What is Goleman's Model of Emotional Intelligence?

The five domains of Goleman's EQ model have become the de facto standard as far as applying emotional intelligence in the workplace is concerned. Many business-orientated models represent these five domains in four quadrants: two represent personal competence and two represent social competence.

Components of Emotional Intelligence

Personal Competence
This area of competence is concerned with three of the five 'domains' Goleman referred to and is split into two quadrants: self-awareness and self-management.

Self-awareness - means that you understand how you feel and can accurately assess your own emotional state.
There are three components to this quadrant: self-awareness, accurate self-assessment, and self-confidence. Self-assessment includes understanding your own strengths and weaknesses. It is also about being willing to explore them both, either by thinking about them yourself or by discussing them with others. Self-confidence is the ability to ground oneself so that you are secure and self-assured in whatever situation you may find yourself.

Self-management - builds on the understanding that you gained with self-awareness and involves controlling your emotions so that they don't control you. This could equally be called self-control - in other words how you regulate to maintain your equilibrium in the face of any problem or provocation you may face. It looks into how trustworthy and conscientious you are, as well as how you motivate yourself to achieve, taking into account your level of commitment and optimism.

Social Competence
This area of competence is concerned with Goleman's remaining two 'domains': social awareness and social skills. These skills look at how well you manage your relationships with others, including their emotions.

Social awareness - involves expanding your awareness to include the emotions of those people around you. It includes being able to empathize with others and being aware of how the organization that you are working in affects them. This covers your ability to read the emotional environment and power relationships you encounter in your role.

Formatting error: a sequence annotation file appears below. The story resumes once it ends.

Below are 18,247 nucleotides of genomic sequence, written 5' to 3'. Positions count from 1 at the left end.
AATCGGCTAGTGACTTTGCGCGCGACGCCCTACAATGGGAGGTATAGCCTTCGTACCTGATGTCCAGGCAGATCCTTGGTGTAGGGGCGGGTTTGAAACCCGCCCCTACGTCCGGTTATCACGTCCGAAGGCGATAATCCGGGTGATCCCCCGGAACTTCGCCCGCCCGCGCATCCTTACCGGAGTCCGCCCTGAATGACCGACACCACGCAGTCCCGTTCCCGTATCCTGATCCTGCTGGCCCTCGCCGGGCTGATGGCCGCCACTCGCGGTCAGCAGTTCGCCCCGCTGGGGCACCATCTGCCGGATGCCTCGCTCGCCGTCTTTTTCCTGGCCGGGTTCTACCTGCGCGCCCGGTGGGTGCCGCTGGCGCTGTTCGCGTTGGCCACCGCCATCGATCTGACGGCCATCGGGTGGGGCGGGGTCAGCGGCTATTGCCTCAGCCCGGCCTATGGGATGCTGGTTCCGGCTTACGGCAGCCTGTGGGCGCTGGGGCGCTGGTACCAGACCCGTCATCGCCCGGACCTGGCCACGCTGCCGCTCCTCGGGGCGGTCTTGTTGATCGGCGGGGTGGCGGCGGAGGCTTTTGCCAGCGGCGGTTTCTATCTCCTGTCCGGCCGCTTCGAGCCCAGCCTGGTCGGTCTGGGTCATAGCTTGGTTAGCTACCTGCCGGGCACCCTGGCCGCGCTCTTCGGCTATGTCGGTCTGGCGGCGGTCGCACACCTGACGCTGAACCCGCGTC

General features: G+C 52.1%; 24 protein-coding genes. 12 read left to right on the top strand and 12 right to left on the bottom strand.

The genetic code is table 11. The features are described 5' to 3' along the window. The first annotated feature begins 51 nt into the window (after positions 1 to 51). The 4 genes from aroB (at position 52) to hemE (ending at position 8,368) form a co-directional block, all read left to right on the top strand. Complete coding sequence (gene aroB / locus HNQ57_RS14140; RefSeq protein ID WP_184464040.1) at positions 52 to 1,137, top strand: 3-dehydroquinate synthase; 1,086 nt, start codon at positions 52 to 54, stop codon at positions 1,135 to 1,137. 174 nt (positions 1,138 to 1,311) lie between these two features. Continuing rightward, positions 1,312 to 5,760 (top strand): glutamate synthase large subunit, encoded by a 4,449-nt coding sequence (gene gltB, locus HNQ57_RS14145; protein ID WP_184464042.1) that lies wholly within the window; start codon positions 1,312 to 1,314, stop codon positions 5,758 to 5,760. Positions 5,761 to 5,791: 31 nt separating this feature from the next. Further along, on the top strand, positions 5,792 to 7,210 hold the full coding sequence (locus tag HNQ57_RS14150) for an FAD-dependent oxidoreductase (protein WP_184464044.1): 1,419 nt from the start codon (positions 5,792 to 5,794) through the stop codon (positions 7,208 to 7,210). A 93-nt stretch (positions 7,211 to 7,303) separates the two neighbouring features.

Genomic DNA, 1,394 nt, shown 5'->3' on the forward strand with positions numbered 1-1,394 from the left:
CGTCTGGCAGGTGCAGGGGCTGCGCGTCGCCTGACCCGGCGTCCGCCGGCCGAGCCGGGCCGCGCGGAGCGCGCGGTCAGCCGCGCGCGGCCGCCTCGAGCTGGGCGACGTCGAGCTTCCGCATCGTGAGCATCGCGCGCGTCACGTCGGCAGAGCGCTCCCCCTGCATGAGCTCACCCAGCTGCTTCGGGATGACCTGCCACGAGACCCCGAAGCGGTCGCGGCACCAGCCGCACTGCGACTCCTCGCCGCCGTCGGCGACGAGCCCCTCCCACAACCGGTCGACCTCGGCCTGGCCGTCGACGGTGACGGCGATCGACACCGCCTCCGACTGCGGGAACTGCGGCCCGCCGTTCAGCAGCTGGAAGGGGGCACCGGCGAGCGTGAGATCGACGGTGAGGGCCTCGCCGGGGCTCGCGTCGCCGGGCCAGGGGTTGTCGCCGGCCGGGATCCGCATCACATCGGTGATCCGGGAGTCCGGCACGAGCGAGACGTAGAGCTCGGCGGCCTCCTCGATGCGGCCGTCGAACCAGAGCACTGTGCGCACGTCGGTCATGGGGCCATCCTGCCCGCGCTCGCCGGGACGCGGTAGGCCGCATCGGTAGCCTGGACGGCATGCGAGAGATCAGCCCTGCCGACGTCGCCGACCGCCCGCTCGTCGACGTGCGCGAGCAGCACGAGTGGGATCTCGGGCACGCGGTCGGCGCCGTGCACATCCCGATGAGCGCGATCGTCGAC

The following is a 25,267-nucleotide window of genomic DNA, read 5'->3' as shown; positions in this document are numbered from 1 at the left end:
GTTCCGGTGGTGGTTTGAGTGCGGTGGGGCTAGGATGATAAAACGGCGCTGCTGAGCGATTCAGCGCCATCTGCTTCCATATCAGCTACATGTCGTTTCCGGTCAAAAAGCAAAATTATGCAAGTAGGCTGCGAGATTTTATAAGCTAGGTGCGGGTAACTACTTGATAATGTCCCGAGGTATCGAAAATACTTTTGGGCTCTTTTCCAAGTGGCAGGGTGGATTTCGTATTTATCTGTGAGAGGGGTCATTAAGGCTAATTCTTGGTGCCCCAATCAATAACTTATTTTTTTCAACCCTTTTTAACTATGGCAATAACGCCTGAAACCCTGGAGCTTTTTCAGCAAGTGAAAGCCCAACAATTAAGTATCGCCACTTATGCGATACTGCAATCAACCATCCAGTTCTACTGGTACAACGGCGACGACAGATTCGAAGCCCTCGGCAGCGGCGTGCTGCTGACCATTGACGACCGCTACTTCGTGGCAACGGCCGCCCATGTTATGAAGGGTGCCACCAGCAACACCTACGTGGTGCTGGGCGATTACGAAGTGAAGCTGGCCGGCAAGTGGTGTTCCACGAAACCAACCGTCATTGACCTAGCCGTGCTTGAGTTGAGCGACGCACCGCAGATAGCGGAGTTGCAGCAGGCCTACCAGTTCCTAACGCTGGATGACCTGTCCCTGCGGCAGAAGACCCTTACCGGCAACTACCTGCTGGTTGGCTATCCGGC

Emotional Intelligence and Social Competence

Relationship management - means using an awareness of your own emotions and those of others to build strong relationships. It includes the identification, analysis, and management of relationships with people inside and outside of your team as well as their development through feedback and coaching. It also incorporates your ability to communicate, persuade, and lead others, whilst being direct and honest without alienating people.

Before exploring the different models used to measure your EQ it is worth knowing more about the origins and limitations of this area of psychology, as it is still very much a 'work in progress.'

You may also be interested in:
Understanding Emotional Intelligence | Emotional Quotient (EQ) and IQ | EQ and Management | EQ Timeline | Can EQ be Developed? | Personal Competence | Social Competence | EQ Framework.

Key Points

  • Goleman's model is the most widely used when discussing EQ in the context of the workplace.
  • This model describes EQ in terms of five domains that are split into four quadrants.
  • Two of the domains are related to personal competence and two are related to social competence.
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